While they seem similar, wills and trusts are different tools with their own pros and cons. One is not always better than the other but may be more suitable or helpful depending on your unique requirements and circumstances. To decide which is best for you, you must understand how they differ and use this to inform your decision. Consider these factors:

  • Cost: Trusts usually cost more to create and maintain than a will, simply due to their legal complexity. It is cheaper to manage a trust yourself, but it’s worth the extra investment to let a professional handle it for you.
  • Coverage: A trust only distributes the assets you transfer to it, such as financial assets or properties. Conversely, a will specifies what to do with all your assets and dependents and outlines other wishes you may have regarding your death or incapacitation.
  • Timing: Trusts allow you to distribute your assets to selected beneficiaries while you are still alive, while wills only begin this process after you pass.
  • Privacy: Trusts offer more privacy than wills, as wills must go through a public legal proceeding called a probate. Trusts bypass this process, keeping your estate and decisions more private.
  • Effort: Trusts involve complex processes and more paperwork to create than a will. This makes wills quicker and easier to create than trusts. In some states, you could even write your will on a napkin and sign it, although this isn’t recommended.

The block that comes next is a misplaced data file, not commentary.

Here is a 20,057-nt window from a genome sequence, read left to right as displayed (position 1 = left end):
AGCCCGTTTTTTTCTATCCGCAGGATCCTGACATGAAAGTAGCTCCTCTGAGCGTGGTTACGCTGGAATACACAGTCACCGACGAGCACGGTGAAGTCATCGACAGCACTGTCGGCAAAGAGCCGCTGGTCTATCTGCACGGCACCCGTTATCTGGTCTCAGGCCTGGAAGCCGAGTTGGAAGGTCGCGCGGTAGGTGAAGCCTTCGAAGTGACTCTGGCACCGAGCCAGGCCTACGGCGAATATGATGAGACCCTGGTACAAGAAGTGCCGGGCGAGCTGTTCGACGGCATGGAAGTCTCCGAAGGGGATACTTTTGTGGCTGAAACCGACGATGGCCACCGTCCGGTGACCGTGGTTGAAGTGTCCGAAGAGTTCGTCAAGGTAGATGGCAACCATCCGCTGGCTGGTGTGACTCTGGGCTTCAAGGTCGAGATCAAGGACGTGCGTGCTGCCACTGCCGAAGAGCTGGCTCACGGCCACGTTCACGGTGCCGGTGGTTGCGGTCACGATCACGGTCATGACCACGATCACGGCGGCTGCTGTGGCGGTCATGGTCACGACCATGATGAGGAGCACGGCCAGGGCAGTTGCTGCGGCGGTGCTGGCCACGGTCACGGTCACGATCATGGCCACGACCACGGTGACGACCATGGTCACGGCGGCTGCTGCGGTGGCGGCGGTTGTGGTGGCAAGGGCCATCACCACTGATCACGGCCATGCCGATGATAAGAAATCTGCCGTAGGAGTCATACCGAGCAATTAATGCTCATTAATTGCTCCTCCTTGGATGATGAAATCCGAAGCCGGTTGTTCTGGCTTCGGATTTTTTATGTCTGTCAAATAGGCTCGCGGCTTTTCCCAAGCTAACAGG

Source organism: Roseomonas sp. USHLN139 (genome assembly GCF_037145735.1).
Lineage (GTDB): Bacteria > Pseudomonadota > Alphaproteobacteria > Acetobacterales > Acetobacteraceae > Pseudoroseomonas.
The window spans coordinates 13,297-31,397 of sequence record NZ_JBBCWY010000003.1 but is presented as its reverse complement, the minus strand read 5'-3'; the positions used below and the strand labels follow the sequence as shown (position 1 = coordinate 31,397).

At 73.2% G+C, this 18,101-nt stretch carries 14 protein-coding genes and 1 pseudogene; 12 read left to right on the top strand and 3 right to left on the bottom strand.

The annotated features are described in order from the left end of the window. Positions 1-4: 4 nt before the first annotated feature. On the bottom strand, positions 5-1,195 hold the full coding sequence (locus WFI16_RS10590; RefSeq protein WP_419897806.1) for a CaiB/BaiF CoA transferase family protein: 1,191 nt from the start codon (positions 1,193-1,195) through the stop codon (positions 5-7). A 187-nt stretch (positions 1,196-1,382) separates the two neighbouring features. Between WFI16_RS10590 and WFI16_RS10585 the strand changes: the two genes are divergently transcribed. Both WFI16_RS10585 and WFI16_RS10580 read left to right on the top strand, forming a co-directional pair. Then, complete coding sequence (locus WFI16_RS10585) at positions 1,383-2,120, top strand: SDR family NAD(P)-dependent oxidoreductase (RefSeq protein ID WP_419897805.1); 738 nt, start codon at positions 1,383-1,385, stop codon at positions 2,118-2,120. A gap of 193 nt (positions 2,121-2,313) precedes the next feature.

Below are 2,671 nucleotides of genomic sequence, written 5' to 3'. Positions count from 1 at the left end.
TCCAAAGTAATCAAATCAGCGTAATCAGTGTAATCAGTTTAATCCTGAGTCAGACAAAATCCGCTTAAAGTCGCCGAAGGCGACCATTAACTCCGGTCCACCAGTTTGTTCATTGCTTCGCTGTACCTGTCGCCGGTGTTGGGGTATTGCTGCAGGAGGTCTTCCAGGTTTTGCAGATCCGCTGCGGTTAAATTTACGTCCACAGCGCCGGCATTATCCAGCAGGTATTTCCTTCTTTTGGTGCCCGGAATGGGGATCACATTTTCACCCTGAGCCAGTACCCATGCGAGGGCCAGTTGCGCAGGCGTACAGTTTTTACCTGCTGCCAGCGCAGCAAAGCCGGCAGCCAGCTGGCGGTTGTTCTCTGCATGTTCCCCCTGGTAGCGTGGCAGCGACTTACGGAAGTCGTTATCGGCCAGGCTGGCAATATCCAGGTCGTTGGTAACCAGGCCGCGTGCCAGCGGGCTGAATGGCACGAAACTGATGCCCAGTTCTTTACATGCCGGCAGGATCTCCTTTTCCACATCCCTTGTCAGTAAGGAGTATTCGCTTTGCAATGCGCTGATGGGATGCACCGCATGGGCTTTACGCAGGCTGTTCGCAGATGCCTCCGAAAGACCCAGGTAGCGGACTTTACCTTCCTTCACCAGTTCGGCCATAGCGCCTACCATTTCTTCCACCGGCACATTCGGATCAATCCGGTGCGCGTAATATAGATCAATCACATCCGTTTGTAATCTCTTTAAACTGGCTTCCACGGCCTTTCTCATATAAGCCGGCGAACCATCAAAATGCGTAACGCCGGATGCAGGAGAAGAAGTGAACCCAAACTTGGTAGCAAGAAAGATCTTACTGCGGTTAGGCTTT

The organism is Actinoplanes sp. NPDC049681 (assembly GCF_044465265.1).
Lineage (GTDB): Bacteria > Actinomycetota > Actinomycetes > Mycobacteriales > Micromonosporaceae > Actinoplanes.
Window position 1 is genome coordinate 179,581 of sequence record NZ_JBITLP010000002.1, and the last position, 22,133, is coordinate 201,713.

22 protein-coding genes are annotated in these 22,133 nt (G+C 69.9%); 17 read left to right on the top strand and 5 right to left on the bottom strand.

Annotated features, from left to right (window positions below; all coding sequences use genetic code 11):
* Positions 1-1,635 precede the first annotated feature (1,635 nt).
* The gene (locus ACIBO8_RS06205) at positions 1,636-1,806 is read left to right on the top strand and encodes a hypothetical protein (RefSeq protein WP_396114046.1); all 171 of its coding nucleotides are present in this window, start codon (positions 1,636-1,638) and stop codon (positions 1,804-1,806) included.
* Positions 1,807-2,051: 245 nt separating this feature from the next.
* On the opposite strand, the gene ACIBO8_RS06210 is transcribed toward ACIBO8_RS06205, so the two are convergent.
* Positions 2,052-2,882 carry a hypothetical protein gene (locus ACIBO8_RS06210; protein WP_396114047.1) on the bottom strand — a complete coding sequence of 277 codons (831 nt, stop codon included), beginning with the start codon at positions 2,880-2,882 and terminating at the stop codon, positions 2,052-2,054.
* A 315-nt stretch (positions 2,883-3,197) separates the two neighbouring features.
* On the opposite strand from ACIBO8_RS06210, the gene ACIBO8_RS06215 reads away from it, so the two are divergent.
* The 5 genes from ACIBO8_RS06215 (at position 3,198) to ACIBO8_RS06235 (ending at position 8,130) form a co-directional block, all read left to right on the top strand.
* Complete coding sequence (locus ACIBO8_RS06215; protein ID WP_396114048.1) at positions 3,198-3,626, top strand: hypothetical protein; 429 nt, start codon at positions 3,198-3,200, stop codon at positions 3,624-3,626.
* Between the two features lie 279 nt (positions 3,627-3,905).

• Control: Trusts are particularly beneficial for people with more assets and a higher-value estate as they give you greater control over their management and distribution. However, you also lose some control over your assets with a trust. Through a will, your assets remain under your control and ownership until you pass.
  • Speed: Trusts can wrap up much faster than wills as they skip the probate progress, which can be quite lengthy.

Can You Have Both a Will and Trust?

Yes, you can have both a will and a living trust at the same time. Sometimes a will is sufficient, but if you choose to have a trust, it’s recommended that you also have a will. However, a standard will can conflict with your trust if they both cover the same assets. This is where a pour-over will comes in — these wills work with living trusts to specify what happens with the possessions not included in your trust.

Plan Your Funeral With Joseph A. Lucchese Funeral Home

Creating a will or trust is one of the best things you can do to prepare for your passing and look after your family when you’re no longer able to. However, most people focus on the estate side of end-of-life planning and neglect other important factors. One thing you don’t want to overlook is your funeral and whether you prefer to be cremated or buried. While thinking of these things while you’re happy and healthy may seem strange, planning the process in advance will ensure you get everything important to you, help budget for it and take the stress off the people closest to you.

At Joseph A. Lucchese Funeral Home, we have the knowledge and experience to help you preplan for your funeral. We’ll meet with you free of charge to learn what your funeral wishes are, the event budget and structure and if you want guests to attend. No matter your religious background, we strive to document and carry out all your wishes as you intended. See what our past clients have to say about our compassionate and quality service.

We offer burial and cremation services and can supply everything to create a memorable and beautiful funeral event. Don’t hesitate to call us at 718-828-1800 if you’d like to chat directly with one of our funeral directors today. Alternatively, we’d love to see you in person at our office in the Bronx, New York.

Plan Your Funeral With Joseph A. Lucchese Funeral Home